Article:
Most of us have heard of the 2030 ban on the sale of new petrol and diesel cars without grappling with the details. Here, we run through the questions that matter so you can feel prepared for cleaner, greener travel.

Rather than rush to buy a new electric car before the 2030 ban, wait to see the prices fall. The cost of electric cars is set to come down over time as batteries cost less to produce.


1. You won’t be able to buy a new petrol or diesel car from 2030, or a new hybrid car from 2035

2. You’ll still be able to buy used petrol or diesel cars after 2030 and used hybrid cars after 2035

3. Currently, there are no plans to stop car owners from driving petrol and diesel cars on public roads after 2030

What does the ban on petrol and diesel cars mean?

The 2030 ban on petrol and diesel cars applies to the sale of new vehicles, rather than a total ban of petrol and diesel cars on the roads. In other words, you won’t be able to buy a new petrol or diesel car from 2030.

Although the rule comes into effect from 2030, it will probably become more difficult to find new petrol and diesel cars before then.

With the petrol and diesel ban looming, manufacturers and dealers are likely to concentrate on selling electric cars before the law changes.

Why are petrol and diesel cars being banned?

The Government introduced the 2030 ban as an ‘historic step’ to ending the UK’s contribution to climate change and believes it will help to improve air quality in towns and cities across the country [1].

Transport accounted for 25% [2] of the UK’s greenhouse gas emissions in 2021, with journeys made by road making up most of the pollution. Reducing emissions from exhausts in the short term, pretty much guarantees we can all breathe cleaner air, sooner rather than later.

How will the petrol and diesel ban affect me?

Other than clean the air that you breathe, the 2030 ban might mean that you buy an electric car sooner than you think.

Manufacturers are likely to build more electric cars and dealerships are more likely to push electric cars, the closer we get to the 2030 deadline. The Government has set a target of zero-emissions cars making up 22% of all new sales by 2024, 38% of sales by 2027 and 80% in 2030 [3].






























The chances of finding a new petrol or diesel car will become slimmer over time and could mean you ‘go electric’ before the ban.

As of September 2023, electric cars are exempt from road tax. However, the exemption will end in April 2025 [4].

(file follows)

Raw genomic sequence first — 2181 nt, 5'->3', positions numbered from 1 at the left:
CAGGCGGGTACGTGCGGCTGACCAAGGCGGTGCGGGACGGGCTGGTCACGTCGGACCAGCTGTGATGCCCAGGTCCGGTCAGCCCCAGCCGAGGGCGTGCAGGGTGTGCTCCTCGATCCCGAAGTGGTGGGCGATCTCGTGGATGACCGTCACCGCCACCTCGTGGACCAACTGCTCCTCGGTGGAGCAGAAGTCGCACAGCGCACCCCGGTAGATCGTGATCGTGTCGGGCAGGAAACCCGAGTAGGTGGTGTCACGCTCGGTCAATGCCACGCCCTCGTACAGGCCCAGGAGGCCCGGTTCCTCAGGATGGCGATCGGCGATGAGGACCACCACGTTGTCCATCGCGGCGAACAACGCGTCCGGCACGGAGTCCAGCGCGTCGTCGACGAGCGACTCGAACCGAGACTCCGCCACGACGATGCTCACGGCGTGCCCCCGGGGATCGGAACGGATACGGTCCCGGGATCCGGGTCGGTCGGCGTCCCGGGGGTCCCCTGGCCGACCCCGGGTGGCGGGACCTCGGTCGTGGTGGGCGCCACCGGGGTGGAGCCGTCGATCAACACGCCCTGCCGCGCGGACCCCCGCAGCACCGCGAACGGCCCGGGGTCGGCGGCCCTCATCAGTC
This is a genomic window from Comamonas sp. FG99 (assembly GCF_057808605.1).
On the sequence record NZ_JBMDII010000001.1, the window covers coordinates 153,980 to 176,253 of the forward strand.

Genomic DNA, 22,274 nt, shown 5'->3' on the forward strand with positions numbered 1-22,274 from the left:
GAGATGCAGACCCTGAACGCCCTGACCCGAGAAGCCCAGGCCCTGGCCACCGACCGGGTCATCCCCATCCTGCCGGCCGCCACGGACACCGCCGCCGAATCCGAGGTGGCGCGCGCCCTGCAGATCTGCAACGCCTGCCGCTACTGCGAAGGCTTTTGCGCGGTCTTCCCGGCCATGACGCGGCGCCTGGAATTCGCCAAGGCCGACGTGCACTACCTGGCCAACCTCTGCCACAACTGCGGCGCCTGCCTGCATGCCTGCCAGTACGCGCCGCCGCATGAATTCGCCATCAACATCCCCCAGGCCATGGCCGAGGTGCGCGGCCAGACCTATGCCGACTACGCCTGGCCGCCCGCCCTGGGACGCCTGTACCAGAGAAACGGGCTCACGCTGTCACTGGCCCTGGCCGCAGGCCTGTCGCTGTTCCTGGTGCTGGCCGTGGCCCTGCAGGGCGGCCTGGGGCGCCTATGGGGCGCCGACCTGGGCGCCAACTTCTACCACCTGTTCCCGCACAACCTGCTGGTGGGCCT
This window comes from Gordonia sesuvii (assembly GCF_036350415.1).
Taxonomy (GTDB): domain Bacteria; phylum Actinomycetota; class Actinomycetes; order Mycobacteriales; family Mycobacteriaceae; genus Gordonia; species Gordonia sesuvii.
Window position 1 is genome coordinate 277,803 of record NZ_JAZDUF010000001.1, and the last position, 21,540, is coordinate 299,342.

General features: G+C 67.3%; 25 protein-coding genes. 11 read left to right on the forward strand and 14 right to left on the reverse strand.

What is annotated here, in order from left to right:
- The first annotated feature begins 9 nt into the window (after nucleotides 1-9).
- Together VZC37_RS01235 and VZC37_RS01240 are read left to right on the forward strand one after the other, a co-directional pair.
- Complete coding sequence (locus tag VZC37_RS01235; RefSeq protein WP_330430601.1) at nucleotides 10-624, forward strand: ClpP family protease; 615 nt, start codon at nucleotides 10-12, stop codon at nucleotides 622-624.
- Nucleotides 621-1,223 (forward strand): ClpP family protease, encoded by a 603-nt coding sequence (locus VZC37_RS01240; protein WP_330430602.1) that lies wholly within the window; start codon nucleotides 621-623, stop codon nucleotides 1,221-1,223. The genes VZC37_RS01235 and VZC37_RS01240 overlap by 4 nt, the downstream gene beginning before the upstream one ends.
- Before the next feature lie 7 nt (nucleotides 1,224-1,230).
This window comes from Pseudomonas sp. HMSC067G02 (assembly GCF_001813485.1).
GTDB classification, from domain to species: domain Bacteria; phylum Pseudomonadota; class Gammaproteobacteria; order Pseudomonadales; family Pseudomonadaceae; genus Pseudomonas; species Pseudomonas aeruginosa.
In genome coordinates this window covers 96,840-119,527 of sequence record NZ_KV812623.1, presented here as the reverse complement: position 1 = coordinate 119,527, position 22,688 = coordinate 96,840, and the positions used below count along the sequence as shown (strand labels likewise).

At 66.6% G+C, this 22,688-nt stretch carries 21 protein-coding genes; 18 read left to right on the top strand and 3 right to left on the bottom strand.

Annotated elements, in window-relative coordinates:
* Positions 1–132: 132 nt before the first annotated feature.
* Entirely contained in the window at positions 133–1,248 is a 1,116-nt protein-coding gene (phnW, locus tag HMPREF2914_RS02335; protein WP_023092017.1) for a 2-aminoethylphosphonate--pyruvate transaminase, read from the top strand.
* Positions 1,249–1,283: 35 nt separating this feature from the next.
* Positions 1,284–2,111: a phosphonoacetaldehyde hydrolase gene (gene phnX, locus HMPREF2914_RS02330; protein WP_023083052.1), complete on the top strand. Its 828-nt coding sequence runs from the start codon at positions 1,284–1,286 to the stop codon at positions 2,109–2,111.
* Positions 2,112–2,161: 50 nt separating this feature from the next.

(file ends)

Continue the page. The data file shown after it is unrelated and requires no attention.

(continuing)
Whether the value of used petrol and diesel cars holds or falls, depends largely on the electric car situation. For example, if public charger availability isn’t met, it’s likely that nearly new petrol and diesel cars will be a popular choice and this will drive up resale costs.

 Don’t miss: A beginner’s guide to electric cars

Will hybrid cars be banned too?

The sale of new hybrid cars will be banned from 2035 [5]. Like diesel and petrol cars, you’ll still be able to drive hybrid cars after the ban.

Will I still be able to buy a petrol or diesel car after 2030?

Yes. If you’re buying a petrol or diesel car registered before 2030, you’ll be fine.

Will I still be able to drive a petrol or diesel car after 2030?

Yes. There are no plans to ban petrol and diesel cars from being driven on public roads in the UK.

However, it’s worth keeping in mind that Clean Air Zones like those in London (ULEZ), Birmingham and Bristol, might be rolled out to more parts of the country and charge drivers for using petrol and diesel cars.

Check this out: Five of the best apps for electric car owners

Is the petrol and diesel ban going ahead?

Although the Prime Minister asked for ‘more flexibility’ in the planning of the 2030 deadline, Levelling-Up Secretary Michael Gove described the 2030 date as ‘immovable’ [6].

It looks like the 2030 ban is here to stay.

Can I get a grant to buy a new electric car?

Only some types of electric vehicles are eligible for a government grant, including wheelchair accessible vehicles, motorcycles, mopeds, vans, trucks and taxis [7].

You might be able to get financial help towards installing an electric car charger in your home. Check the criteria for the EV charge point grant.

Are there enough public charging points?

The Government predicts that the UK needs 300,000 public electric car chargers by 2030 to keep up with demand [8]. According to Zapmap, at the end of July 2023, there were 45,737 available [9].

Let’s hope that installing an extra 250,000+ chargers in less than 7 years is possible.

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[2] (p.65)

[3] (p.22)